Sometimes a patient who needs a kidney transplant has a willing donor, but they aren't a good match due to incompatible blood types. When this happens, UCSF can help by arranging a process called a paired exchange, involving two living donors and two recipients.
In a paired exchange, the recipient in one pair is compatible with the donor from the other pair and vice versa. The transplant center arranges for a "swap," in which each donor gives a kidney to the recipient in the other pair. This allows two transplant candidates to receive organs and two donors to give organs even though the original recipient/donor pairs were incompatible.
Both donors and candidates are carefully evaluated and tested medically and psychologically to make sure the benefits outweigh the risks. The surgeries can be done at the same hospital or at different hospitals. Doing them at the same hospital may have advantages, although it may also create extra travel and housing costs for one recipient/donor pair.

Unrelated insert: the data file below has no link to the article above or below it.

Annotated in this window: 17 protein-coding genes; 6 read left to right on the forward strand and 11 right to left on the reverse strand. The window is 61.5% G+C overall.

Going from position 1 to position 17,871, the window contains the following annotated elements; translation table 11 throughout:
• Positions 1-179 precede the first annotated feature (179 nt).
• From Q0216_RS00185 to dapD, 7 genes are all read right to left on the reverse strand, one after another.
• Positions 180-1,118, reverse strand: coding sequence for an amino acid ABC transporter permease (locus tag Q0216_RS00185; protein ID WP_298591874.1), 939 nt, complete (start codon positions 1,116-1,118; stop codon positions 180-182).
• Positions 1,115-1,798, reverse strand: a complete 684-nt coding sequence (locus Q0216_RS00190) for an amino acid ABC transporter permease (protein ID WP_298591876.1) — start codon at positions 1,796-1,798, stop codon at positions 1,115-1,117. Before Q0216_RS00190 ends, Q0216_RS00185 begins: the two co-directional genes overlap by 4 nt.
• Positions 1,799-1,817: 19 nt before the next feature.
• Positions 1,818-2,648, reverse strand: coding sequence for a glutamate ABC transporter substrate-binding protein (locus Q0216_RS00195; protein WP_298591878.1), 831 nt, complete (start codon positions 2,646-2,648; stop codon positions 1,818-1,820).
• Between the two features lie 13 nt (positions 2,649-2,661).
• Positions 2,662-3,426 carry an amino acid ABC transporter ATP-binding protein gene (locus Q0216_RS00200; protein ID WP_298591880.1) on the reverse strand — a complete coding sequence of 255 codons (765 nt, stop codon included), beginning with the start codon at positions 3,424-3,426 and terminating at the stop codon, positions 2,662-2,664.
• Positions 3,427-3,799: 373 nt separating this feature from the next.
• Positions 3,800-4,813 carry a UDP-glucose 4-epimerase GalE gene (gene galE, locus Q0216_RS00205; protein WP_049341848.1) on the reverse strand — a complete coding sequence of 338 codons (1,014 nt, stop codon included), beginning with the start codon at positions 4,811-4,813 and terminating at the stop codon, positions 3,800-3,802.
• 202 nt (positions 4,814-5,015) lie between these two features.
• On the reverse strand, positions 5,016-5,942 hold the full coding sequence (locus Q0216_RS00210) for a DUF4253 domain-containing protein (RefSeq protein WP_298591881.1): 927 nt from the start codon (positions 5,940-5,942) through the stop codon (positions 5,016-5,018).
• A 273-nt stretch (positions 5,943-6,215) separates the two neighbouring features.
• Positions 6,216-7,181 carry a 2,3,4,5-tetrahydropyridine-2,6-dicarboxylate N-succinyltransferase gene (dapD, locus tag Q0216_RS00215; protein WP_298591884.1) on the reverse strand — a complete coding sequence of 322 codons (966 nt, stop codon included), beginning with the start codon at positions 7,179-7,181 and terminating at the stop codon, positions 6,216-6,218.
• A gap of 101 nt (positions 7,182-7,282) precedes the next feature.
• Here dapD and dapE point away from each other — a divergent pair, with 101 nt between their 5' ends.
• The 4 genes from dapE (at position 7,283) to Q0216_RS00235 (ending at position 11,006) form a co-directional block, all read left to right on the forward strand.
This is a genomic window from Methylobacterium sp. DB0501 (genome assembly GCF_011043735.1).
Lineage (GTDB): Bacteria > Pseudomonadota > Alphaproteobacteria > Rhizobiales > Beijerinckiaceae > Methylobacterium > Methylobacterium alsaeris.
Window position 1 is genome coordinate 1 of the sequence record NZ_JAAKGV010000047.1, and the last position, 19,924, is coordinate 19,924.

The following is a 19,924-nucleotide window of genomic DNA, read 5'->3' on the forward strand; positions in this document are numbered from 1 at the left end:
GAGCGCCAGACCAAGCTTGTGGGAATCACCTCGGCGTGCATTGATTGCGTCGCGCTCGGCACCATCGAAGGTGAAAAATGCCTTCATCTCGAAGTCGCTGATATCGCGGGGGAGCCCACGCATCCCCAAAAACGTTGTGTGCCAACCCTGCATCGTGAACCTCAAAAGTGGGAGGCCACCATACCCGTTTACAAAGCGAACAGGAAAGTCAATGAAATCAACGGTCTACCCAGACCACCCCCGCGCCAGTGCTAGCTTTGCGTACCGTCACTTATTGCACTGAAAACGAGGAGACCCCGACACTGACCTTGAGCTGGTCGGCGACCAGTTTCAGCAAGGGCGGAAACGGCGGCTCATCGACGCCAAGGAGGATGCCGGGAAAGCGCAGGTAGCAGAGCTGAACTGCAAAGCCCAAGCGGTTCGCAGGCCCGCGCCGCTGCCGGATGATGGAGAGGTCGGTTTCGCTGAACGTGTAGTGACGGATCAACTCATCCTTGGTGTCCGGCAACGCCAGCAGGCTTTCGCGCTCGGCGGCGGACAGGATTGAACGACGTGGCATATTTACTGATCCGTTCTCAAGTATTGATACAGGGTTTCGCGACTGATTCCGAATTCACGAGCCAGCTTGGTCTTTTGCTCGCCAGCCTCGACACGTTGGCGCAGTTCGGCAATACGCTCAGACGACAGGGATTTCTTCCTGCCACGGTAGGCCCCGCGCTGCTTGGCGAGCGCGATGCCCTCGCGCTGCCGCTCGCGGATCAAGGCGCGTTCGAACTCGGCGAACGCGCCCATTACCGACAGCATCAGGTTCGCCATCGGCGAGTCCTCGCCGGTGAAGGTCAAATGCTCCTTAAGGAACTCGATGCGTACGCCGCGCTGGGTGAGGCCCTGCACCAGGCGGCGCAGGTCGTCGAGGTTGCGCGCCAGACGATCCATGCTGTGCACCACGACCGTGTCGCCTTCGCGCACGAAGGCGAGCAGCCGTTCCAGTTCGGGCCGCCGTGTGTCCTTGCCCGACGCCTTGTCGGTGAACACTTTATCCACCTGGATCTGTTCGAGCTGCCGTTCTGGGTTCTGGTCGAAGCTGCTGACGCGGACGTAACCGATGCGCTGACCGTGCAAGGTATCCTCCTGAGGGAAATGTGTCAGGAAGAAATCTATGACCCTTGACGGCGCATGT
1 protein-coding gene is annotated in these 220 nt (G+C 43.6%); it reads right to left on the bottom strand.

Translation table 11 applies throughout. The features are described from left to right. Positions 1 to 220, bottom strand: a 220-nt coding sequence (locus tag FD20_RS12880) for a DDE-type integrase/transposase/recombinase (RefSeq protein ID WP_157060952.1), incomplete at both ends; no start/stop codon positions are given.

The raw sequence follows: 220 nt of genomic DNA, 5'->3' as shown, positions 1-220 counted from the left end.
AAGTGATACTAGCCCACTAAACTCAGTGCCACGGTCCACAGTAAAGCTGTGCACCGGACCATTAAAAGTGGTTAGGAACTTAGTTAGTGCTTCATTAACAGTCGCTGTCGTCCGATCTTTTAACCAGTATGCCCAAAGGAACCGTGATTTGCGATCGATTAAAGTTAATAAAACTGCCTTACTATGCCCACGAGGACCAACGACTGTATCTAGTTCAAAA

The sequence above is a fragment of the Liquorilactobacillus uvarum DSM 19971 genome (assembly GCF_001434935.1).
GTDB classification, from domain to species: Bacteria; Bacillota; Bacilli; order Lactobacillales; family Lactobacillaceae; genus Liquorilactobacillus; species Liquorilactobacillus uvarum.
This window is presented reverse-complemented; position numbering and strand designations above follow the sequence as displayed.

A living donor chain is another option for matching up willing donors with compatible recipients. A kidney chain begins with one altruistic donor who decides to donate a kidney to a stranger rather than a friend or relative. The altruistic donor gives to a person waiting for a transplant, and that recipient's willing – but incompatible – donor gives to another person who is waiting for a kidney, and so on.
Each living donor in this system gives to a stranger, and the chain of donors is kept going as long as possible.